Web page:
I’m texting with Kim. Interrogating her about how she balances the demands of family, job, hobbies, friendships. We’ve talked about this a thousand times and I still think she’ll have the answer. She doesn’t.
Mostly I complain about my intense guilt. The guilt I feel when a friend who I love asks “when can we get together” and I respond “Ummm…I’m not sure” or someone says, “let’s have a play date” and I say “YES” when in my mind I’m thinking “Oh.my.god. when the heck do we have time for that?”
We start to joke about how much easier it would be if there was some set of friendship rules that dictate the parameters of friendships. Being in the tech industry I suggest the answer is a friendship service level agreement (SLA). She enthusiastically agrees. We brainstorm.
I exclaim, “this would be a great blog”. She enthusiastically agrees again. I must be on to something.
So here they are. Friendship SLAs as defined by an overworked, exhausted chic who apparently has time to blog but no time to answer the phone, return texts and emails, or agree to play dates, girls night’s out and other fun activities.
I sleepily glance at the clock.
FIVE TWENTY EIGHT?
I need to be at the shuttle at 5:36a.m. I hastily get dressed and gather my things. Elaine Bennis style.
I get to the airport with plenty of time to spare but the jolt hasn’t worn off. I feel rushed. Impatient.
I start peeling off my coat, shoes, belt. Head out of gutter, people! The TSA requires every person to remove said articles of clothing. A woman in front of me is with a flight attendant. She peppers him with questions:
“Do I have to take off my shoes? My sweater? Can I keep my cell phone? Did you see my ticket? Wait, my shoes have to come off? Where is my phone? Thank you so much for helping me.”
As our bins arrive at the end of the belt he instructs her. “Walk down that hallway. Your gate is the last one on the left. When you get there…”but she is nervous. Frantic.
“My flight to Boston is down there? Can I buy coffee? Is anything open? Just down that hallway?”
Boston. I pause. I realize I have time. I can help. Those are the words in my head. “I have time.”
I get it. Being busy isn’t respectable anymore. But sometimes life is oh.my.god.I.have.so.much.to.do busy for a few days. Or a week. Or in my case a month. So busy, in fact, that eating becomes optional (thank you, work-induced-weight-loss-program!) And washing ones hair happens every 3 (ok, 4) days.
So I give up. I accept these things are not going to happen:
- A clean house. Ok, a clean house was never going to happen around here. Let’s go with “any sort of organization whatsoever”.
- An organized inbox. My work email is at 1,500. My gmail is at 500. My yahoo is too large to count. Perhaps the problem is too many email addresses.
- Writing thank-you cards for my 4-year old. You know, for her birthday party that was in JANUARY.
- Germ prevention. As evidenced by a nasty cold that came complete with laryngitis and double conjunctivitis. (Me, not the kids). Yes, I realize this could be related to the 1st bullet.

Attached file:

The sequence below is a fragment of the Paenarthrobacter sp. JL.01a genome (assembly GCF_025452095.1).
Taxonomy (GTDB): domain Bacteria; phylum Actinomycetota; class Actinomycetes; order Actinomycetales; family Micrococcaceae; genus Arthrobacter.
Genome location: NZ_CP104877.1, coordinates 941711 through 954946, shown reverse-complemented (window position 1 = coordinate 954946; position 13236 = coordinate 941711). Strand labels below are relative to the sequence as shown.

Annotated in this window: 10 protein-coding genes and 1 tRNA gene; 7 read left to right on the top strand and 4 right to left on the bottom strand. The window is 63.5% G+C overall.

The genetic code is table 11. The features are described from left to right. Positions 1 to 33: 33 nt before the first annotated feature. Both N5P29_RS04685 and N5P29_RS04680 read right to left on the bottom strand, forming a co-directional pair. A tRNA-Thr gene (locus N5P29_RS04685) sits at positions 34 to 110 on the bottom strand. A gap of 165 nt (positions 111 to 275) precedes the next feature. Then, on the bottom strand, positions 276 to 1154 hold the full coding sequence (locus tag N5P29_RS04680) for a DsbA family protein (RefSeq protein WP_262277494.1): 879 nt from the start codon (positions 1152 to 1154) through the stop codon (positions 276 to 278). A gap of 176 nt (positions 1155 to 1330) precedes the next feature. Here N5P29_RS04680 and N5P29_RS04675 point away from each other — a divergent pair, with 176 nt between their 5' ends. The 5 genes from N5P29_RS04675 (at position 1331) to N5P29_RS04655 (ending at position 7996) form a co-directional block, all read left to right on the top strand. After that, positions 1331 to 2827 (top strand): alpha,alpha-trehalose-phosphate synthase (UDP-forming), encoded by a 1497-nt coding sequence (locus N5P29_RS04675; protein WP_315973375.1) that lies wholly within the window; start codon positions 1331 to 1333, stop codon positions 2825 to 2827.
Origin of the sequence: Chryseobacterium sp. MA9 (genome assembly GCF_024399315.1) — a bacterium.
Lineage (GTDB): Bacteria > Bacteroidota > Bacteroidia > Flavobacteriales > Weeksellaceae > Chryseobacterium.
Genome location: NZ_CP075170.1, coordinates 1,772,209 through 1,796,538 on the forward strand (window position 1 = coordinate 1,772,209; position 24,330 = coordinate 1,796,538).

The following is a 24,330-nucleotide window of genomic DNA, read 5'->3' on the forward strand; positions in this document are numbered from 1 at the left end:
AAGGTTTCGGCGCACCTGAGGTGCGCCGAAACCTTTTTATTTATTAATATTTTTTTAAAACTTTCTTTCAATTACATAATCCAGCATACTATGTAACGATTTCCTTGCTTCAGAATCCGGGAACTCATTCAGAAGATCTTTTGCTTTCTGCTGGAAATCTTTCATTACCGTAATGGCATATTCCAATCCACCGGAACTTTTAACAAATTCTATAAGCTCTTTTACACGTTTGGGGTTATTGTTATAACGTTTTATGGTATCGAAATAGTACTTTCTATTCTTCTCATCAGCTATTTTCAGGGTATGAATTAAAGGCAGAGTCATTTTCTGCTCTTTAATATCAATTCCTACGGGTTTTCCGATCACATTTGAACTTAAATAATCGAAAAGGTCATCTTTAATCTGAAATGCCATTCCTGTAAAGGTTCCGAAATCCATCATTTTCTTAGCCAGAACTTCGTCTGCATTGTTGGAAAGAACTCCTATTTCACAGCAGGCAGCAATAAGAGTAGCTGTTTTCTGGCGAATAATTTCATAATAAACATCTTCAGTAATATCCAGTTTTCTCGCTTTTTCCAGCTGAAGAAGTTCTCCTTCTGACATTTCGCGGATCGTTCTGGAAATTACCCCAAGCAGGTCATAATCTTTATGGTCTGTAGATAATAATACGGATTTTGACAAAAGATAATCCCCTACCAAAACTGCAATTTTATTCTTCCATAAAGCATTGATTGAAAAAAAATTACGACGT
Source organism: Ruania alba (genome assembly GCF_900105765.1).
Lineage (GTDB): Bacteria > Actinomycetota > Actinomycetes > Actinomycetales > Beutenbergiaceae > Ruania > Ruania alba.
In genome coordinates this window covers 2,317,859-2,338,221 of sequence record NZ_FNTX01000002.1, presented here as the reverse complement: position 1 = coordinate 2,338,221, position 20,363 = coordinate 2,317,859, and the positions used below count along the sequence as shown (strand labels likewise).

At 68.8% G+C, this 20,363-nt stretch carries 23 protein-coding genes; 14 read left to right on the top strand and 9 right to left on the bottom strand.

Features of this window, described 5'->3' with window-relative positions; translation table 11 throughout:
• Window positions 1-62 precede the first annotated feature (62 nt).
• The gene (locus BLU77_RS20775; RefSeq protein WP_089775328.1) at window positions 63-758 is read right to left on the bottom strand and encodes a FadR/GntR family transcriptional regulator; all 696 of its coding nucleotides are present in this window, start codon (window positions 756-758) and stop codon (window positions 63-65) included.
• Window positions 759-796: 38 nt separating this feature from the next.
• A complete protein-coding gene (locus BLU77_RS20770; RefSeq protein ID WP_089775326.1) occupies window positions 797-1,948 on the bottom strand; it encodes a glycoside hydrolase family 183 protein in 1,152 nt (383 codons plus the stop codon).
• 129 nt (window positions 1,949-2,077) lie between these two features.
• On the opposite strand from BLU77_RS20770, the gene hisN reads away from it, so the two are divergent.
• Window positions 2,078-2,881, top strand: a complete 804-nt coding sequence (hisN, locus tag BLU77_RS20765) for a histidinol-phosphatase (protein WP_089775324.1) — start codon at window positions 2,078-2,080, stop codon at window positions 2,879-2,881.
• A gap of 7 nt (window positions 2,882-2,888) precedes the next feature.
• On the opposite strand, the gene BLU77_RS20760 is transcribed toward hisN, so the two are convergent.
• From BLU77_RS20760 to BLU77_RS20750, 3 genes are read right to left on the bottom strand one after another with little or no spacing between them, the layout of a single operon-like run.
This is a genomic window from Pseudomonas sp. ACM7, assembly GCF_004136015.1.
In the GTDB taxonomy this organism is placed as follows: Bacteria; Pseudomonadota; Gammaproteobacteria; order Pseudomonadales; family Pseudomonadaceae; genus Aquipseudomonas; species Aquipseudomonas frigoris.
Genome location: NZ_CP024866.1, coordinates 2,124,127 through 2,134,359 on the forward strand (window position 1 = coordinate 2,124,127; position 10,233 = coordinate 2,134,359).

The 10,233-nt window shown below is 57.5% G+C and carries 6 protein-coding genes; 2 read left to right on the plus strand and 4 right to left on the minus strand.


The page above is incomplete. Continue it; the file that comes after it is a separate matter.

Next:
- Having a case of the Mondays. It’s impossible to have a case of the Monday’s when you work all weekend.
- Remembering to send the kids to school with any necessities. Like extra clothes, extra water, proper attire for after school programs, homework, signed paperwork, etc. I have remembered to send them with lunch. And a snack.
Things I have somehow managed to keep doing:
“Mommy, I don’t want to cuddle anymore.”
For a minute I was speechless.
Wasn’t cuddling and talking about our day supposed to last for YEARS? At age six, Marlee declared she was done.
My heart broke a little. It would be the first of many things Marlee was ready for before I was.
Or was she?
Of all the mom’s I know, only Stephanie is able to run a farm, cook elaborate meals, and keep the house clean — all with two kids in tow – whether or not her husband is around to help her.Stephanie is some sort of mom-wife superhero. The rest of us are just trying to get by when our resources are cut in half.
So what should you do when your partner is out of town, working late, or otherwise unavailable? This is what works for me —
- The desire to have clean kids *and* a clean house – get over it. Only the kids or the house can be clean. Learn to live with a mess.
- Meal planning can be summarized in multiple two word phrases: Crock pot. Simple meals. Take out. Local delivery.
- Doing the laundry is a necessity. Folding the laundry is not.
- If your kids can’t tell time put them to bed earlier.
All they want is money.
It will consume all my free time.
I was stunned to learn these accusations of the PTA are true.
Really it depends who I talk to. And if they’ve had coffee.
Maybe the real problem is one of perception. Perception brought on by (dare I say it?) poor branding and lazy messaging.
Yup, I said it.
I’m not going to bore you with all that bullshit about how rewarding it is, how you are giving back to your children and the community (ok, I might say that ONCE to instill some guilt), and how fun it is. While true, you can read that anywhere. Let me give you my insider’s perspective.
Once upon a time I accepted that laundry was my job. Forever. I dreaded the monotony and disruption of the chore. Washer…wait for it… dryer…wait for it… fold clothes..takes forever especially because all clothes are inside out… put clothes away…which is really optional around here…repeat. YAWN. Boooooring.
While I love clean clothes I am still mildly annoyed by the never ending cycle of wash, dry, and fold. At any given moment of any given day I am in one of the laundry stages.
During a recent “will this never end?” rant, Josh pointed out that I can’t possibly loathe doing laundry as much as I claim. In fact, my actions show that I must LOVE it.